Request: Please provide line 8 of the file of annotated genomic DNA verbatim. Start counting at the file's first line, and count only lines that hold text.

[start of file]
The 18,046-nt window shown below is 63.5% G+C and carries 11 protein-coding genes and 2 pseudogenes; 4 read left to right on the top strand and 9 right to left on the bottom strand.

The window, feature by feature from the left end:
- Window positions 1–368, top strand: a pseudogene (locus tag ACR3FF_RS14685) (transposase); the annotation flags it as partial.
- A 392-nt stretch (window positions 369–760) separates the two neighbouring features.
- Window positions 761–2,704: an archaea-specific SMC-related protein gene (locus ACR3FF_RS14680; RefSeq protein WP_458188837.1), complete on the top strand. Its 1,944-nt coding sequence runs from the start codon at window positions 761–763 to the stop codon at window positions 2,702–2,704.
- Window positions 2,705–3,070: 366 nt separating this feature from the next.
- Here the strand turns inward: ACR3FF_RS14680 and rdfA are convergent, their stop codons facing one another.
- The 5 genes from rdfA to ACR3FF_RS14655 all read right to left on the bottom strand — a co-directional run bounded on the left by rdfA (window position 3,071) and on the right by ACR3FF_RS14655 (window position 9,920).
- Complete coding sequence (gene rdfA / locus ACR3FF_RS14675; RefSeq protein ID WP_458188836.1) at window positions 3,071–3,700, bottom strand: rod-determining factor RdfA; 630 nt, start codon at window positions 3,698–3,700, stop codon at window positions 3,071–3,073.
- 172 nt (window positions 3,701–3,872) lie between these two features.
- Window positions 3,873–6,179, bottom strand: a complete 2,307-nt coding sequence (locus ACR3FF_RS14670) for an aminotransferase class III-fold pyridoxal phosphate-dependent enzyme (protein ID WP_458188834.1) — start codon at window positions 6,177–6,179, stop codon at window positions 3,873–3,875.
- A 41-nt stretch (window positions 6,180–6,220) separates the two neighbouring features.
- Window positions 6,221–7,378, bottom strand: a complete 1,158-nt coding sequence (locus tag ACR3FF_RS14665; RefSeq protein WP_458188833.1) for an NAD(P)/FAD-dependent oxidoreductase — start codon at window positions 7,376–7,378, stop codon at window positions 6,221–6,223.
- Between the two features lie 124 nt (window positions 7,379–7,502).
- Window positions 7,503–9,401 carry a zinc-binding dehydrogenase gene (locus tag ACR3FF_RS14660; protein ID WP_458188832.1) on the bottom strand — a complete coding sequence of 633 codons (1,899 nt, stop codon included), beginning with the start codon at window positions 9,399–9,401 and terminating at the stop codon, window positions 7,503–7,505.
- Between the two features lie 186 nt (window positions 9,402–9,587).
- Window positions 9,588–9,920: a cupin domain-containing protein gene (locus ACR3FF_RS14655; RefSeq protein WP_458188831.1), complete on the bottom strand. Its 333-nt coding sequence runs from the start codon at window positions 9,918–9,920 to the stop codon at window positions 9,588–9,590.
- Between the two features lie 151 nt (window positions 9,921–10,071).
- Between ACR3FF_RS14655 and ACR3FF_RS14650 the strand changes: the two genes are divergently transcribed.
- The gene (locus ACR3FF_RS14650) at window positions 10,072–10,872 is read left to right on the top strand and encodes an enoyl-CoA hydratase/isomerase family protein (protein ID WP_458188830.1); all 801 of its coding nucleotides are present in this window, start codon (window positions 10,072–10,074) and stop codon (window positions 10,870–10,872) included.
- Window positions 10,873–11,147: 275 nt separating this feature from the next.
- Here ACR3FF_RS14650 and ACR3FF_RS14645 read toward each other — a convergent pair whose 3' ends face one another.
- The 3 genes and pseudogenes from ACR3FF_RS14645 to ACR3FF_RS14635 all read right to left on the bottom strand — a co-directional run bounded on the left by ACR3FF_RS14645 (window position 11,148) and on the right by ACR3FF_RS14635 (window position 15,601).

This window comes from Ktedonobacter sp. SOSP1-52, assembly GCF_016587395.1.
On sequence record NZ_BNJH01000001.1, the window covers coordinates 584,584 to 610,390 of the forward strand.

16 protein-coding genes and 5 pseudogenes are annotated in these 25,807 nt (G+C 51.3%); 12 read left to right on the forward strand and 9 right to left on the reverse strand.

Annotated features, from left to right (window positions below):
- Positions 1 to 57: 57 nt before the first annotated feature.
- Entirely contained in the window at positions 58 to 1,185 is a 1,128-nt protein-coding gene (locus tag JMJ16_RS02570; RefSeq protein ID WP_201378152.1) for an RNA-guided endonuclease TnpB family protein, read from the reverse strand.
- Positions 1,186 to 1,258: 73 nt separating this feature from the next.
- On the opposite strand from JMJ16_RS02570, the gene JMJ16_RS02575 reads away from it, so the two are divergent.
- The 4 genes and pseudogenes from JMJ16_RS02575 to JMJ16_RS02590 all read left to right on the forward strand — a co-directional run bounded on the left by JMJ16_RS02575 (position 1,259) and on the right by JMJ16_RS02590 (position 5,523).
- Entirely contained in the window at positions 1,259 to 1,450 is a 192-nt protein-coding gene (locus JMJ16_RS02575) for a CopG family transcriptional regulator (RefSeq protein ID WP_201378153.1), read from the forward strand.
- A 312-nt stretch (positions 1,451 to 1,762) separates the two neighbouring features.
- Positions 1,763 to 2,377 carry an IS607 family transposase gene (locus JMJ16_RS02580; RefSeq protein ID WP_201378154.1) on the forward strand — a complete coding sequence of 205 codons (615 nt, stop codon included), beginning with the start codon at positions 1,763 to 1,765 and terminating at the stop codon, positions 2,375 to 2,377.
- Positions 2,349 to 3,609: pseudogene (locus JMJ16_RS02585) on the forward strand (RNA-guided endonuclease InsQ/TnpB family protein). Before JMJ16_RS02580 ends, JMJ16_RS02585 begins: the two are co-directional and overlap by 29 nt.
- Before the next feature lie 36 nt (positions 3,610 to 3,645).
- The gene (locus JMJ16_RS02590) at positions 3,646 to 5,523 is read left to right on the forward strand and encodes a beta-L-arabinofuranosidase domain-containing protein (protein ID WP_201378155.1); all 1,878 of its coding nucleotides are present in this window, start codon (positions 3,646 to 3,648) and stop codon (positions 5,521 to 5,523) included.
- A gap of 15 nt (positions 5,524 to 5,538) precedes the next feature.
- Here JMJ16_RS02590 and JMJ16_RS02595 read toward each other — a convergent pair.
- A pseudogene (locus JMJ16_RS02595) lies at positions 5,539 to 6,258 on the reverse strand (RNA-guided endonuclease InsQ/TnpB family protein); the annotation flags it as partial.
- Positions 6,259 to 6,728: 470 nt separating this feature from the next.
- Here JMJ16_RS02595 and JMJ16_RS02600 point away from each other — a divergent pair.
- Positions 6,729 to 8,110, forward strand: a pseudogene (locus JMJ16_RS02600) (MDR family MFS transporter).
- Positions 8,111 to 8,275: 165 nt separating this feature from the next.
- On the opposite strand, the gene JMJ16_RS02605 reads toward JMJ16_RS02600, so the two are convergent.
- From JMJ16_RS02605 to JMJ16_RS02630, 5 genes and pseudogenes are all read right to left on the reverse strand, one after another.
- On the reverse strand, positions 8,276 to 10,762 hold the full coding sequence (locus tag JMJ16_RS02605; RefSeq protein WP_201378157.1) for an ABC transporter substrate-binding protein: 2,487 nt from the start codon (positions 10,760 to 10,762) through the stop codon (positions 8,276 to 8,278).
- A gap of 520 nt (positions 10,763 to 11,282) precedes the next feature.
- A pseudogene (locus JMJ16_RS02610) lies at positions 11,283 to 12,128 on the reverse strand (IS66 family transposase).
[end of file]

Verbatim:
- The 5 genes from rdfA to ACR3FF_RS14655 all read right to left on the bottom strand — a co-directional run bounded on the left by rdfA (window position 3,071) and on the right by ACR3FF_RS14655 (window position 9,920).